The key here is if a person humbly asks for help. How to tell if it is genuine? A person is humbly asking for help when they are willing to accept the help on someone else’s terms. This means that the person will take any help you have to offer them. They are willing to take suggestions and use them. They are no longer trying do things their way. This is a good sign that someone is very serious about wanting to change their life.
4) Long Term Treatment
This is the most supportive and helpful environment that you can have for a struggling addict or alcoholic. Long term treatment saved my life, because it gave me just enough structure and support to start living a drug-free life, while still giving me the freedom to get a job, go to school, and still have a meaningful existence. Most people are not willing to consider long term treatment, because they fear it is too much like jail or that it will seriously curtail their life. Neither was the case for me. Long term treatment was a huge part of how I finally got clean and sober.
5) Spiritual Experience
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What does all of this point to? Why, the spiritual experience, of course. This is the critical piece of the puzzle–the one thing that will help to ensure long term sobriety.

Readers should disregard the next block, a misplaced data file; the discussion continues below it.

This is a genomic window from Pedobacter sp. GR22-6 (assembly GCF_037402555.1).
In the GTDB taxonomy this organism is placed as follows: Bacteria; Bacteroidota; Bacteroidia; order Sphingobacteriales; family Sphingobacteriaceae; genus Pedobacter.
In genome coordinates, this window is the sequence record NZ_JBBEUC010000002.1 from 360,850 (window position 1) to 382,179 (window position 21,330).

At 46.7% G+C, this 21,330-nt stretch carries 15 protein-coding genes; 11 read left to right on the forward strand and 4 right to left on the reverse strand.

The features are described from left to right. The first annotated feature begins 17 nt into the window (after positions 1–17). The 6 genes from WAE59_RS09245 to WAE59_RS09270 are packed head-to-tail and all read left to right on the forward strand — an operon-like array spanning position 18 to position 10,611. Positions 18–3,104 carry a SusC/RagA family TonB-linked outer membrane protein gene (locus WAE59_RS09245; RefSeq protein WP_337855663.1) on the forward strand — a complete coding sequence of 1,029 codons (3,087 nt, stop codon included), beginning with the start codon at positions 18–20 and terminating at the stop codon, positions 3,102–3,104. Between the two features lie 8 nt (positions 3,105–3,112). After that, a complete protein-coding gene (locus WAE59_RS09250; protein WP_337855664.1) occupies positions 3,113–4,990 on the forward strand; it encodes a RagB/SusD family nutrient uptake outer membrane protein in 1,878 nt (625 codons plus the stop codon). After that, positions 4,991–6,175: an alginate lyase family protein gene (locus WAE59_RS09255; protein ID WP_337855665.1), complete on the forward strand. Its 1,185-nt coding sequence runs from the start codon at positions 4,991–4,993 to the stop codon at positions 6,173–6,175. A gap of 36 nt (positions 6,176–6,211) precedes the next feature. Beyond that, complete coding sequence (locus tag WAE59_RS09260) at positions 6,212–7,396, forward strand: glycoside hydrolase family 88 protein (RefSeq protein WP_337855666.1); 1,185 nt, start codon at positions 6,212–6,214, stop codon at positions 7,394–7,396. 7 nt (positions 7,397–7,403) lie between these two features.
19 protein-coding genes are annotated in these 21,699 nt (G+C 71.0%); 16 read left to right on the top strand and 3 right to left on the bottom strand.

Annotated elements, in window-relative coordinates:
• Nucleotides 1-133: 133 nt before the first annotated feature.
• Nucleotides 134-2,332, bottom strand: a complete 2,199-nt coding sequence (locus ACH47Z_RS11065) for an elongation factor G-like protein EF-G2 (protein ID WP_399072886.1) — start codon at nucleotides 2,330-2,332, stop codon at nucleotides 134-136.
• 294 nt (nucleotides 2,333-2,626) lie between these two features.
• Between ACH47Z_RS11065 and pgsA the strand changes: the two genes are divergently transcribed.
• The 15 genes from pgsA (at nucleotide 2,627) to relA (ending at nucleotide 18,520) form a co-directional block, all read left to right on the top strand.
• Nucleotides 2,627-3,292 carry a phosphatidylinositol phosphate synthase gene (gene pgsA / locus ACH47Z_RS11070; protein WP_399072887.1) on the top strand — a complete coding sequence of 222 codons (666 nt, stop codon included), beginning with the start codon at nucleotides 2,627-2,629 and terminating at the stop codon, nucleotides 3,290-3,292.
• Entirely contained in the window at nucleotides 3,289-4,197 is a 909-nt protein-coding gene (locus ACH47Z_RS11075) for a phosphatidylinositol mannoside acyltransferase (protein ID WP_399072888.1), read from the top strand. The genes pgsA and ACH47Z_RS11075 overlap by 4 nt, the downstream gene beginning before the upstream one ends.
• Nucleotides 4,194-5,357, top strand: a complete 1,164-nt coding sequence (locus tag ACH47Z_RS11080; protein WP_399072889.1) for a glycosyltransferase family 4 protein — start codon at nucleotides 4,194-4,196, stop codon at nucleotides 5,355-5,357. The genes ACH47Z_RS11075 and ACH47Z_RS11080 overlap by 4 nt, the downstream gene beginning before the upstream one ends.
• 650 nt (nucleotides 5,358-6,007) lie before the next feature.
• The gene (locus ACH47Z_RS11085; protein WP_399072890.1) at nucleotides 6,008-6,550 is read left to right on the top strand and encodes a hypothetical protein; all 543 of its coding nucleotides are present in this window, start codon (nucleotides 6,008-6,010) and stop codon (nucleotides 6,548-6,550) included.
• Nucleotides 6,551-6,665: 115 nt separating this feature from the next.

This is not a case of “go to church and you might get clean and sober” (although that has happened for some). The spiritual experience is characterized by a connection with a higher power and a complete psychic change in personality. In my experience, this personality change is summarized as self-centeredness and self-seeking behavior that is replaced by a genuine interest in helping other struggling addicts.
Finding these Doorways
These are some of the different paths by which people find sobriety. In all of them, willingness is a key ingredient that will determine a person’s level of success. Forcing someone into any of these solutions isn’t likely to yield good results. Sometimes people just have to find their own path, and you can’t show them anything. That’s alright. Some of these people will find sobriety when they become ready.